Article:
At the OTTplay Awards 2022, Raj and DK also dropped a major hint regarding the third season of The Family Man.
Filmmakers Raj Nidimoru and Krishna DK at the OTTplay Awards 2022
Aishwarya Vasudevan, Prachita Pandey
Last Updated: 08.20 AM, Sep 20, 2022
One of the most successful filmmakers we have in the film industry is Raj Nidimoru and Krishna DK, aka Raj & DK. The duo gave us one of the most loved OTT series, The Family Man, on Amazon Prime Video. The series, featuring Manoj Bajpayee in the lead role, has had two successful seasons, and the fans can't wait for the third season. Moreover, at the recently concluded OTTplay Awards 2022, Raj & DK went on to win Best Web Series (Popular) for The Family Man Season 2.
Soon after bagging the award, we met up with Raj and DK, wherein the duo spoke at length about the excitement for the third season, working with Manoj Bajpayee, OTT censorship, Shahid Kapoor starrer Farzi, and more.
Raj Nidimoru: No, it's hard. It's the curse of sequels. Usually, when we start a sequel, everybody knows that sequels don't work that easily. So we knew what we were up to. But thankfully, we were also blissfully unaware of the success of season one because we were already shooting season two, so we didn't know how big it was going to get. So it kind of helped us to stick to our guns and our original vision. It didn't really deviate much from it as to how to make it better or worse or tweak it, so we just stuck to our original plan. I think that helped a lot in getting the season to be as good or probably better than before."
Krishna DK: That's the thing about this format, right? I mean, it takes us, like, a couple of years to make it. The crazy thing is that it was supposed to launch at midnight. But a lot of the fans know that it launches a few hours before that. So by two o'clock in the night, people are already tweeting saying, 'Finished watching the season of any season three coming.' And I'm like, "Guys, it takes you two years of our lives. And it's done in like six hours." So yeah, that's a tough ask. But season three is in development, and we are working on it. It'll go on the floors soon.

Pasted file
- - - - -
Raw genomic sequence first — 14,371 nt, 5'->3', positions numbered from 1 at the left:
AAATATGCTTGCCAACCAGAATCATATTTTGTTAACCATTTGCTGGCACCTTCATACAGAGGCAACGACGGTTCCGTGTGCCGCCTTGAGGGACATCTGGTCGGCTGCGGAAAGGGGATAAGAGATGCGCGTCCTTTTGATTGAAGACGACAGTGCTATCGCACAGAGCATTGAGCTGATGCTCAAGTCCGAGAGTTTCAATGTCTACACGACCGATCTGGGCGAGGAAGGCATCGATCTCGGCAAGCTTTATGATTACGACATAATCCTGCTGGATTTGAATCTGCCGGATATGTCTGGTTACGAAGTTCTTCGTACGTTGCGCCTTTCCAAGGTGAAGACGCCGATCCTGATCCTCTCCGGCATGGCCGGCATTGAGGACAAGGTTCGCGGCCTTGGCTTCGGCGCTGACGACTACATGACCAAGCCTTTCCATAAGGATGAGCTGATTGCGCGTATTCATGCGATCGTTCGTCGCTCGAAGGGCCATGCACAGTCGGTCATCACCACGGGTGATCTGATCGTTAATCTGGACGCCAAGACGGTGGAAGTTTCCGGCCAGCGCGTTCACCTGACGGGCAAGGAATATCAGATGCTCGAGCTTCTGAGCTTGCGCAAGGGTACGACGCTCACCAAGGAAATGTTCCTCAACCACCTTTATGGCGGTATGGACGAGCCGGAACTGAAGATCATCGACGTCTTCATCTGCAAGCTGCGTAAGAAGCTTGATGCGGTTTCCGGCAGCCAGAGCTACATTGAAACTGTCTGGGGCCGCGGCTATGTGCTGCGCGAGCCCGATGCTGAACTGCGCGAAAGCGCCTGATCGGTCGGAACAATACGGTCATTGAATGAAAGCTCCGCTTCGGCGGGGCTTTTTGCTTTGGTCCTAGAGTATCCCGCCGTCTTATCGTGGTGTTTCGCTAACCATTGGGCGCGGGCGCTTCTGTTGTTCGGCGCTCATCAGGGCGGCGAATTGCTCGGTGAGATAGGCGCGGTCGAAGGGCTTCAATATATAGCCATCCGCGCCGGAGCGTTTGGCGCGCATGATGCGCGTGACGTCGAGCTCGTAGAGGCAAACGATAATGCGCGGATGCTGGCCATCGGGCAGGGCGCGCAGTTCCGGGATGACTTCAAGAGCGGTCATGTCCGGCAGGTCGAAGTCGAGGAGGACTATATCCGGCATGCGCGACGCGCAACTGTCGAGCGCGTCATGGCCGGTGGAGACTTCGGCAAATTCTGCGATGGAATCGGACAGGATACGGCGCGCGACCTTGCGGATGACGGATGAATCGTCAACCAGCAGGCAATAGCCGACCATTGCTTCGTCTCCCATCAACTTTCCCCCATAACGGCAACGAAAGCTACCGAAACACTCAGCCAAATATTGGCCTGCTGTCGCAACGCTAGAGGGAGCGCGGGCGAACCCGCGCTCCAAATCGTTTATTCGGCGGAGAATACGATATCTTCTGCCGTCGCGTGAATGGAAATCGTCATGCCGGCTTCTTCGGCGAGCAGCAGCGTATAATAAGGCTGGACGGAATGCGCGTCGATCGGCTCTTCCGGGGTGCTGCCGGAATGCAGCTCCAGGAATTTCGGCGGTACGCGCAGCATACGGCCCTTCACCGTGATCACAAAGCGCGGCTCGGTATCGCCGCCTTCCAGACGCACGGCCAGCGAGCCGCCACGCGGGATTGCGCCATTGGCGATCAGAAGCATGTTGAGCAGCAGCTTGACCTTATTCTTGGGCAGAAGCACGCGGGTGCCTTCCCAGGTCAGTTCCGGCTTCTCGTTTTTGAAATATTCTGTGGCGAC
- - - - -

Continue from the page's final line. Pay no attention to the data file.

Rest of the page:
Krishna DK: We didn't start off thinking, "Oh, let's get actors from everywhere." That was not the idea, we were writing. As we were developing the story, it felt like a pan-India story where all the characters, I mean, it starts off in Kerala, it's mostly set in Bombay, and then Delhi, and it goes to Kashmir, so it spans the entire length and breadth of India. Once we finished the writing, that's when the thought occurred to us that, unlike a movie where there is a box office consideration and you have to have recognisable faces, somehow the format of OTT took that burden away from us. So we thought, let's cast actors true to the characters, like if it's a Malayalam character, let's cast a Malayali actor, if it's Kashmiri, let's cast a Kashmiri. So that's what we went and did. We just stuck true to the story, to the characters, and went and picked the cast. It gave us an opportunity to work with all these super talented people from all over the country. So suddenly, I think it helped us in that sense.